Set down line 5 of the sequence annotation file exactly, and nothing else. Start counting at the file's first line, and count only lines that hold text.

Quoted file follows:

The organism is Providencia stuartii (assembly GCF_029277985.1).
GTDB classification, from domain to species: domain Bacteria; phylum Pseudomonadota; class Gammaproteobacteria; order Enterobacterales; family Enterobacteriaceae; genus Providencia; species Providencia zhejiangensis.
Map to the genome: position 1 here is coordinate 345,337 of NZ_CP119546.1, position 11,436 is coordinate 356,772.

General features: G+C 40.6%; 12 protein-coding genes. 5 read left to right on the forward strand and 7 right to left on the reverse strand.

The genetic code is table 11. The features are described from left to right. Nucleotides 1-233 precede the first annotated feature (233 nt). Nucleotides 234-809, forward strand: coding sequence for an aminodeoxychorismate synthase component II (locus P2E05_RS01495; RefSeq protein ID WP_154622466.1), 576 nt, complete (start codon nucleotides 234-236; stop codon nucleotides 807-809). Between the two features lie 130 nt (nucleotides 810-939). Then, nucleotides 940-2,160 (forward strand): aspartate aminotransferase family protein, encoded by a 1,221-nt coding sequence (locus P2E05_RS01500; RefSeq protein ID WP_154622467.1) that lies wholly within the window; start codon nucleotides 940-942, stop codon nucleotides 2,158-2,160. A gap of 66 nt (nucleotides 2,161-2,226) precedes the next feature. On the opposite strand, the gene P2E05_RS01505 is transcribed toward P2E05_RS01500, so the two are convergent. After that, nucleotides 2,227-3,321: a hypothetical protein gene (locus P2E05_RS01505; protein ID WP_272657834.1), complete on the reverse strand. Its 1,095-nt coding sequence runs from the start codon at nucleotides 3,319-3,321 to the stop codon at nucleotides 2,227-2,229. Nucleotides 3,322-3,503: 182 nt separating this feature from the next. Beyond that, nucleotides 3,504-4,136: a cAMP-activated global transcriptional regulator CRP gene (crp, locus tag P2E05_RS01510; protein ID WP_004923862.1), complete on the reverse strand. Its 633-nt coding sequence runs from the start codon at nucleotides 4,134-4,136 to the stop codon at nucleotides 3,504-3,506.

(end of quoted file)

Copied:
The genetic code is table 11. The features are described from left to right. Nucleotides 1-233 precede the first annotated feature (233 nt). Nucleotides 234-809, forward strand: coding sequence for an aminodeoxychorismate synthase component II (locus P2E05_RS01495; RefSeq protein ID WP_154622466.1), 576 nt, complete (start codon nucleotides 234-236; stop codon nucleotides 807-809). Between the two features lie 130 nt (nucleotides 810-939). Then, nucleotides 940-2,160 (forward strand): aspartate aminotransferase family protein, encoded by a 1,221-nt coding sequence (locus P2E05_RS01500; RefSeq protein ID WP_154622467.1) that lies wholly within the window; start codon nucleotides 940-942, stop codon nucleotides 2,158-2,160. A gap of 66 nt (nucleotides 2,161-2,226) precedes the next feature. On the opposite strand, the gene P2E05_RS01505 is transcribed toward P2E05_RS01500, so the two are convergent. After that, nucleotides 2,227-3,321: a hypothetical protein gene (locus P2E05_RS01505; protein ID WP_272657834.1), complete on the reverse strand. Its 1,095-nt coding sequence runs from the start codon at nucleotides 3,319-3,321 to the stop codon at nucleotides 2,227-2,229. Nucleotides 3,322-3,503: 182 nt separating this feature from the next. Beyond that, nucleotides 3,504-4,136: a cAMP-activated global transcriptional regulator CRP gene (crp, locus tag P2E05_RS01510; protein ID WP_004923862.1), complete on the reverse strand. Its 633-nt coding sequence runs from the start codon at nucleotides 4,134-4,136 to the stop codon at nucleotides 3,504-3,506.